The real reason you get cold sores

It’s not a great feeling to wake up and discover that you have a cold sore, no matter how big or small. Often confused for pimples, they usually stick around for what seems like weeks and, while you may have a vague idea of how to treat them, the key is actually knowing what causes them and how to prevent them. 

“Cold sores are caused by a virus called herpes simplex virus and are passed on usually by direct contact from someone who is shedding the virus,” Cheryl Jones, professor of paediatrics at The University of Sydney and Marie Bashir Institute for Infectious Diseases and Biosecurity, explained to HuffPost Australia. “For someone to effectively pass on the virus, you have to have breaking in your skin or a break in the lining in the lip or eye or genital area. The cracks can be quite small, and you may not know you have them,” she continued.

Cold sores are activated by stress, lack of sleep, and the weather

While the key is avoiding contact with anyone who has the virus, once it has been transmitted for the very first time, it is likely you will experience a breakout, most commonly around your lips. And though it will eventually calm down, Dr. Marie-Louise Daly, consultant dermatologist at The Harley Street Dermatology Clinic in the UK, told ELLE that the virus will never truly leave your system, meaning you will wake up time to time with a cold sore in the exact same place.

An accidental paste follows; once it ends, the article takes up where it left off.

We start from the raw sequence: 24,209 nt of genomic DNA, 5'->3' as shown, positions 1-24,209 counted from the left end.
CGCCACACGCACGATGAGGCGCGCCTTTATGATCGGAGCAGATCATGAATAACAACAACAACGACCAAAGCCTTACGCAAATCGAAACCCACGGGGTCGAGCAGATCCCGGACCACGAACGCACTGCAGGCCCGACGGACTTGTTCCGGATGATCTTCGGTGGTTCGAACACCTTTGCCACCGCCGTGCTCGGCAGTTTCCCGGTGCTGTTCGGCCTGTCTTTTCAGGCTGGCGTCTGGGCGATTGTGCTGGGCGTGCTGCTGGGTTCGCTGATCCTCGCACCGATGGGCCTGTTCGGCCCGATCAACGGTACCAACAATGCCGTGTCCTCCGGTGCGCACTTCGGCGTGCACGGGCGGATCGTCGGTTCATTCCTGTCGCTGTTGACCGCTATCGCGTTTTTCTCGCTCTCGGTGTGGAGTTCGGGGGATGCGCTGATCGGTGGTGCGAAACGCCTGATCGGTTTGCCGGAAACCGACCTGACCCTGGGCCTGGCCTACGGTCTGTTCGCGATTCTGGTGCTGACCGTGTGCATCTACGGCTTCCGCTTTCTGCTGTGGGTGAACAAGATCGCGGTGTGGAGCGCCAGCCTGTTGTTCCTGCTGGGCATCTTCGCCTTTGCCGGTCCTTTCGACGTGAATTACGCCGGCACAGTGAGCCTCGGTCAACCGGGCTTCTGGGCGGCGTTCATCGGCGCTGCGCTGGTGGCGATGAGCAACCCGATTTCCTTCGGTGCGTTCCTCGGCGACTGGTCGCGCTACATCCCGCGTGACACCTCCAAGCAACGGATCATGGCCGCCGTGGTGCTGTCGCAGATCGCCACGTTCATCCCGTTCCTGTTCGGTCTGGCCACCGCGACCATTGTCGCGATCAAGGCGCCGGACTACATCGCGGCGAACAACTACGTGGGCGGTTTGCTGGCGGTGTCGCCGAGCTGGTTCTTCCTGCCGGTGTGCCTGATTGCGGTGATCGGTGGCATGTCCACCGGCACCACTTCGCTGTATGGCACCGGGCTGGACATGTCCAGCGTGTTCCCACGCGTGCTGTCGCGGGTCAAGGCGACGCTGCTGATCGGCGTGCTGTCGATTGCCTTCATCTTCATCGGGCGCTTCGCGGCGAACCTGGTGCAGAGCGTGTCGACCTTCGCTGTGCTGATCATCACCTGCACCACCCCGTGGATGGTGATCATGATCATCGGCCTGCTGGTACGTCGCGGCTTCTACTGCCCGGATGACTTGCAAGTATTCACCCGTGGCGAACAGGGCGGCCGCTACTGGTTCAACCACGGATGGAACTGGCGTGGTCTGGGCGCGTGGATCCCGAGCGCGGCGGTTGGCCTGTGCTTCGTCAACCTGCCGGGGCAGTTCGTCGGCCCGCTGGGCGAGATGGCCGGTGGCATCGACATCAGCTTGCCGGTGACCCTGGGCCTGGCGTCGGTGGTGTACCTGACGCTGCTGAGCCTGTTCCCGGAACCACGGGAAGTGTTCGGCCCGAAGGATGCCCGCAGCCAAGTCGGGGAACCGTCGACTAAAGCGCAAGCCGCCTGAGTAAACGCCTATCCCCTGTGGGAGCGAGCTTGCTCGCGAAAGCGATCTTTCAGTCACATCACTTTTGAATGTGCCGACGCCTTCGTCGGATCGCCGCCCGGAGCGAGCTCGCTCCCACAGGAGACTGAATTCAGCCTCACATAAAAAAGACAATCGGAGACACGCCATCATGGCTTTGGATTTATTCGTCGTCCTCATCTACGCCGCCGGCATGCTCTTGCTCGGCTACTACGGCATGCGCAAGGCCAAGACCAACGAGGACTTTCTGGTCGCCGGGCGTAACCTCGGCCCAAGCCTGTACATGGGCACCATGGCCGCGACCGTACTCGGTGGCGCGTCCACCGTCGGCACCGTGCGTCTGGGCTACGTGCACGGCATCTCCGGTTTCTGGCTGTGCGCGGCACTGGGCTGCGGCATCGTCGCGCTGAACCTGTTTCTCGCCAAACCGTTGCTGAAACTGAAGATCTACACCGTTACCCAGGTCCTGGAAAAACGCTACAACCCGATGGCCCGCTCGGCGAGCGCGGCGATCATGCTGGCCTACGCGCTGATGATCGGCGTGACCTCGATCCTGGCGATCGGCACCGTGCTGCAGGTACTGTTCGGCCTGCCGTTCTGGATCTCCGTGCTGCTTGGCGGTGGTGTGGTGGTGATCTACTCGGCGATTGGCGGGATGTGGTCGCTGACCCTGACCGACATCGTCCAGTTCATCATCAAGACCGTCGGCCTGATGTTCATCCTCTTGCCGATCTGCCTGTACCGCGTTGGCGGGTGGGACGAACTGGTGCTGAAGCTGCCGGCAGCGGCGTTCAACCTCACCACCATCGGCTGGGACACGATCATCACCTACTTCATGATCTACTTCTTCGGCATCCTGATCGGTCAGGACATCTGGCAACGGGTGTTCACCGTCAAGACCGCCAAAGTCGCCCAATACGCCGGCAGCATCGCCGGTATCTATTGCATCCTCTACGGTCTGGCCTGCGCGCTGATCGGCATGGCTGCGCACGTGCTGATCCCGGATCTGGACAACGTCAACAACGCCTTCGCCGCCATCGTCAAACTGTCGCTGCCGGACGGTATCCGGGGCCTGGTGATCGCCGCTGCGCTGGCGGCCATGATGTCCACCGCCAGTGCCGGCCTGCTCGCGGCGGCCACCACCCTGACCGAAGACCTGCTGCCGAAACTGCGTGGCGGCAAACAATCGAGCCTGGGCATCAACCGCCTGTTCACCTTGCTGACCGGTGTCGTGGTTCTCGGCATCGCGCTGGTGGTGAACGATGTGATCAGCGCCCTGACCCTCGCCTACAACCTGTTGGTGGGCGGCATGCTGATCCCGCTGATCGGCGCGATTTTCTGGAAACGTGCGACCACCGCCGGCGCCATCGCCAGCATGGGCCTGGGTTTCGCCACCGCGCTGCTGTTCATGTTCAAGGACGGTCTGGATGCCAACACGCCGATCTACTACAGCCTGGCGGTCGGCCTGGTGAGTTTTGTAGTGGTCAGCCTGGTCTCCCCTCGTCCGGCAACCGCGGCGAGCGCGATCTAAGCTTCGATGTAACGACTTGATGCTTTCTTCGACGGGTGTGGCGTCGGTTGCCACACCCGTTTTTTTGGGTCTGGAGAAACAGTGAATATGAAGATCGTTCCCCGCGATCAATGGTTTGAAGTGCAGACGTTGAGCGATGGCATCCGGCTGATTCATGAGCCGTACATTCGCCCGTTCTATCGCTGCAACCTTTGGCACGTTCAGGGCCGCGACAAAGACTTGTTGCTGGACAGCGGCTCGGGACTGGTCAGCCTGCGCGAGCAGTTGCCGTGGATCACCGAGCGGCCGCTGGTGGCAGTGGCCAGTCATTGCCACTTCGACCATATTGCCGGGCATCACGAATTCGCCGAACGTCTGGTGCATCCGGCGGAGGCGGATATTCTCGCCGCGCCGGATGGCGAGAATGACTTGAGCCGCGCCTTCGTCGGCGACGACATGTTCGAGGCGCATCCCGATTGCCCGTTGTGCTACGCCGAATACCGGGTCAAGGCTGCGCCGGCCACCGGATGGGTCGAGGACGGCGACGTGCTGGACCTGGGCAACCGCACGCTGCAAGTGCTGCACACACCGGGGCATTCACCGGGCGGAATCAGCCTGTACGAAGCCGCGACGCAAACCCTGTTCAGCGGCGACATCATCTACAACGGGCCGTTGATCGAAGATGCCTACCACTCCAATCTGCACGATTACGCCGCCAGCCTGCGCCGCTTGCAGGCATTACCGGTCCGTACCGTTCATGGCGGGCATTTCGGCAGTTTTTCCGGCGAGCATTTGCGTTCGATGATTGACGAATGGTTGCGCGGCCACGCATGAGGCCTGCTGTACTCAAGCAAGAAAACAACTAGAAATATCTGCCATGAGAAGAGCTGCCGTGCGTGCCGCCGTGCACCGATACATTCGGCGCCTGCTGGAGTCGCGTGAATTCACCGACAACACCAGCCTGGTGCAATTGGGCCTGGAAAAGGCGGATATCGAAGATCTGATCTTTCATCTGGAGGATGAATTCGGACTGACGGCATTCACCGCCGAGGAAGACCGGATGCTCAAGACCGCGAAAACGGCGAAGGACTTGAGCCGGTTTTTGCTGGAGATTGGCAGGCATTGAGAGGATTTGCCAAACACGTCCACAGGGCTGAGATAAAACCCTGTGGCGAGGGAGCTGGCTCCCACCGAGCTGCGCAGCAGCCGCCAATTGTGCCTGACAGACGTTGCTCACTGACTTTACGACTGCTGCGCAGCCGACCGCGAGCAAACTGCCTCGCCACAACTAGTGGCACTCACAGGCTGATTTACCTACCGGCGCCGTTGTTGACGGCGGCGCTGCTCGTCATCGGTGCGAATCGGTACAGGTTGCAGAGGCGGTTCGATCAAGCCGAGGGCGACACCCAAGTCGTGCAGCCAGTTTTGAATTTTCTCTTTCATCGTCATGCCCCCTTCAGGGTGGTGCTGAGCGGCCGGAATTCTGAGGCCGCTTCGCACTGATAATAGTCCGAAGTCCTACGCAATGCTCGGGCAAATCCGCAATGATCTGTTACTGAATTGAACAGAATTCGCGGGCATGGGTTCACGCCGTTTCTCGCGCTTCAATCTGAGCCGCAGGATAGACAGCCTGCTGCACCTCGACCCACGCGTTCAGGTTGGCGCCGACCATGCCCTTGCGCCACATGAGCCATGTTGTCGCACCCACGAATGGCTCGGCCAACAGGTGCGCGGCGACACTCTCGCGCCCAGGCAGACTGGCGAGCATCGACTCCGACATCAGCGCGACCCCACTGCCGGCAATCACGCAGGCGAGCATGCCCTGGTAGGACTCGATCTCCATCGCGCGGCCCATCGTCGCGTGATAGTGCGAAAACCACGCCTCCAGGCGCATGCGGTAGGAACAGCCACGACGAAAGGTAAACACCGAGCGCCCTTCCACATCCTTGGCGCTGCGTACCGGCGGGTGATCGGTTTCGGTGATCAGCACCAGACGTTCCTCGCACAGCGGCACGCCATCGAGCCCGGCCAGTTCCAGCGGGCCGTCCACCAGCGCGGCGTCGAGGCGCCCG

“Cold sores erupt when the normally dormant herpes virus is reawakened,” Daly explained. They “can be activated by stress, fatigue, from lack of sleep, after an illness like a cold or flu, and from exposure to sunlight,” Carl Thornfeldt, MD, a clinical dermatologist and founder of the skincare brand Epionce told Byrdie. Other factors that may reactivate the virus include environmental factors like wind. Ultimately, identifying your specific triggers is the best way to prevent a breakout.

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